The NSE Co-Location Scam, 'Himalayan Yogi' and More: Explained
Earlier this week, former National Stock Exchange (NSE) chief Chitra Ramkrishna was taken into custody by the Central Bureau of Investigation (CBI) in a co-location scam case. She was arrested for taking vital management decisions under the influence of a ‘Himalayan Yogi’. According to sources, the Yogi was revealed to be Anand Subramanian, former Group Operating Officer (GOO), who was also arrested by the CBI. The scam involved as many as 62 brokers, advisories, traders, and employees of NSE.
In this article, learn all about the NSE co-location scam and recent developments surrounding it.
What is the Co-Location Scam?
Generally, brokers and proprietary traders have machines at their offices that are connected to a primary server at the National Stock Exchange. They place orders using these machines. However, as too many people traded on this server and technical glitches occurred, there was a delay in placing orders, which caused losses to brokers and proprietary trading firms.
Thus, in 2009, the NSE started providing ‘co-location services’ to brokers for a fee. It allowed broking firms to place their servers within the premises of the National Stock Exchange for a premium. They could get precise price data, and orders could be placed faster. The brokers that availed co-location services had an advantage over those who did not and were able to generate massive profits. Most of these firms used algo or high-frequency trading (HFT), wherein computers buy and sell shares within seconds based on algorithms. A faster price feed allowed them to reap profit almost every day out of this.
Unfortunately, India’s market regulator SEBI decided to turn a blind eye to the regulation of NSE’s co-location services. It did not introduce any strict guidelines regarding these services. The co-location system is totally legal in India.
There are two kinds of servers at NSE that process all trades: primary servers and backup secondary servers. Under co-location services, brokers’ servers were connected with a primary server. In the case of a technical glitch, they were connected with the backup servers.
Several brokerages tied up with the employees of NSE to know which secondary server would be switched on and when. These brokers would be the first ones to connect to the secondary server and later populate them. This action would cause the server to act slow for other brokers due to increased traffic. A trader who logged in to the NSE server with the least load first would get information related to buy/sell orders and order modifications first, compared to other traders who connect to the exchange server later. The orders of some 'privileged' players would get executed ahead of the rest of the market.
A firm called OPG Securities is alleged to have taken advantage of this system. Similarly, many were given preferential connections to the servers of NSE. AlphaGrep Securities, with the help of Sampark Infotainment, set up ‘dark-fiber’ links that connected NSE servers with their own. Moreover, senior management officials at NSE and even politicians had personal interests in these firms.
In 2015, a whistleblower named ‘Ken Fong’ from Singapore wrote to SEBI regarding irregularities in the co-location system in NSE. He also exposed information concerning the use of dark fiber lines. As time passed, the whistleblower wrote many such letters to SEBI and several media houses. As per reports, entities that had the advantage were making between Rs 50-100 crore cumulatively every day!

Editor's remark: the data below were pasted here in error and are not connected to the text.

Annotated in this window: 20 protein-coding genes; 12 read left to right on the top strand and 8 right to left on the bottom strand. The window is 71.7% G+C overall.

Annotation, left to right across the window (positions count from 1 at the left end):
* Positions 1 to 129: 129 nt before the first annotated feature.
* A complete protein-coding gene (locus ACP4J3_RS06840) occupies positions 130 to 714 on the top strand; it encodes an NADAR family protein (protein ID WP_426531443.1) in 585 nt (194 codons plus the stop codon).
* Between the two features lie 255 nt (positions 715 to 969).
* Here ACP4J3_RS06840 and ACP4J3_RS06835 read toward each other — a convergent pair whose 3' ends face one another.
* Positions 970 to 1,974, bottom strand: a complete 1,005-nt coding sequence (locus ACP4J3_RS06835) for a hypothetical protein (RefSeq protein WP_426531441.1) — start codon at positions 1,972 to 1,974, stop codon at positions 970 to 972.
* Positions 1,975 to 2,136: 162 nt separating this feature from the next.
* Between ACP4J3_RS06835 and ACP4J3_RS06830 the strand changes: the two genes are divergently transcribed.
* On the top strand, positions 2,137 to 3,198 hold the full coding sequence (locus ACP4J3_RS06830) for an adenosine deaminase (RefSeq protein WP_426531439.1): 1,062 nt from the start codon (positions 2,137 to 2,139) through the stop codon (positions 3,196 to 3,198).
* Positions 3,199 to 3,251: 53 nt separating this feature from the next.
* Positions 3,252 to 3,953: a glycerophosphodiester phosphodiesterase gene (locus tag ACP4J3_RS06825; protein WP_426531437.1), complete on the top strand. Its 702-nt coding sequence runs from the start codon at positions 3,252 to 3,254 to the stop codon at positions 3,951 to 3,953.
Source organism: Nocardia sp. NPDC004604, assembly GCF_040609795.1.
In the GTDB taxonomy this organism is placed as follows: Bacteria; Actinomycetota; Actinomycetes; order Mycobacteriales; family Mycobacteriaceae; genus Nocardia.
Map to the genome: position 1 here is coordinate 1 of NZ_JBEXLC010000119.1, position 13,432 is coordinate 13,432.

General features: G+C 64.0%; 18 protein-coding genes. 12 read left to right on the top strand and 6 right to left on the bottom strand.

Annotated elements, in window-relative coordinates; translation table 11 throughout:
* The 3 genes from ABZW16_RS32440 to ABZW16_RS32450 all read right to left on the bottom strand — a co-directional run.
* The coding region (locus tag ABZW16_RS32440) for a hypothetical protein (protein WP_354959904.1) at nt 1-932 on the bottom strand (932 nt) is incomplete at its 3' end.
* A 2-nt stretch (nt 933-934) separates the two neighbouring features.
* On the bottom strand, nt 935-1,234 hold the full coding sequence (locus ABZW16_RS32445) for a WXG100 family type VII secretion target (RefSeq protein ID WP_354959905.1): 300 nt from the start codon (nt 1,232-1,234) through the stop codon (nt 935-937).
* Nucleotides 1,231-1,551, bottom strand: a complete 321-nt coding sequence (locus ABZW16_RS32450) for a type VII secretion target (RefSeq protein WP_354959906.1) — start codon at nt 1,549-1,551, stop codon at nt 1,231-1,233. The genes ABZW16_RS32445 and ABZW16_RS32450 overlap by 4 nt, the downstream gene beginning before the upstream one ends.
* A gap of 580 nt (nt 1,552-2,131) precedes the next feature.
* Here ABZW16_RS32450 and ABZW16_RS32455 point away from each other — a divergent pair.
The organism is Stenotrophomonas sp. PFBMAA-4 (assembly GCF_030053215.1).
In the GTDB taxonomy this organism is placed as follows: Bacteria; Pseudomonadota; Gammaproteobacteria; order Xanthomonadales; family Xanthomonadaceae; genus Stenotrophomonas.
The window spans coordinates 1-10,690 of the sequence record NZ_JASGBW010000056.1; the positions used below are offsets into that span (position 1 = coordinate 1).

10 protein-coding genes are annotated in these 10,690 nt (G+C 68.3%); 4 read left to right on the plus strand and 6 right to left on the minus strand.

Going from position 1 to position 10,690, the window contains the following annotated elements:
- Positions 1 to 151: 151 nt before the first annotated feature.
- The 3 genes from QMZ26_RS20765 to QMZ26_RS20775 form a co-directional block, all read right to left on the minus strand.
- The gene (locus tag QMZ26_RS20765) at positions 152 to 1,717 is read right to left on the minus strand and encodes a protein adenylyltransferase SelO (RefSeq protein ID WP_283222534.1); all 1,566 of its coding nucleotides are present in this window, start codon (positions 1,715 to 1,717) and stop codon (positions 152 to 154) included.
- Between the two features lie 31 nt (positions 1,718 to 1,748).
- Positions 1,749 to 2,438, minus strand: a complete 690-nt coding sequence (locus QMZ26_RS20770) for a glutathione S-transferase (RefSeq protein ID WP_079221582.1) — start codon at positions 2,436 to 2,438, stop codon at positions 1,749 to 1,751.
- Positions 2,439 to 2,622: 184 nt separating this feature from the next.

SEBI formed an Expert Committee (EC) for the preliminary investigation of these claims. Its Technical Advisory Committee (TAC) initiated a probe into the technical matters of the claim. Meanwhile, the NSE formed a Disciplinary Action Committee (DAC) to act against brokers involved in the scam.
Deloitte, Ernst & Young, and the Indian School of Business were appointed to perform a forensic audit of the scam. The Income Tax Department and CBI also started investigating the co-location scam. In December 2016, NSE’s then CEO Chitra Ramakrishna and Vice Chairman Ravi Narain resigned. The exchange was ordered to pay close to Rs 1,300 crores in fines. Interestingly, NSE tried to recover the amount by imposing fines on brokers and firms involved in the scam.
In January 2020, SEBI dropped charges on nine current and former officials of NSE, including ex-MD and CEO Ravi Narain. They argued that the accused cannot be held responsible for any misconduct or non-compliance in the ‘dark-fibre’ issue. However, SEBI levied fines on top management officials of NSE.
The CBI, who has been probing the co-location scam since May 2018, found that ex-CEO of NSE Chitra Ramkrishna shared classified information to a mysterious “Himalayan Yogi” via email. It was later reported that the yogi was Anand Subramanian, who served as Ramkrishna’s advisor between 2013 and 2015. Within the span of a few years, Subramanian saw his salary increase from Rs 15 lakh to Rs 4.21 crore!
After the scam was unearthed, SEBI introduced strict regulations to close loopholes and address concerns regarding algo trading and co-location facilities. This includes measures to make tick-by-tick price feed free of cost to all trading members. The market regulator has also asked exchanges to provide ‘managed co-location services’ via eligible vendors for ensuring low-cost services to all interested brokers.
The market institutions that were established to support and protect retail investors/traders like you and me have turned out to be villains. Are the fines imposed by regulators enough to stop them? A lot of questions remain unanswered. What are your views on this scam? Let us know in the comments section of the marketfeed app.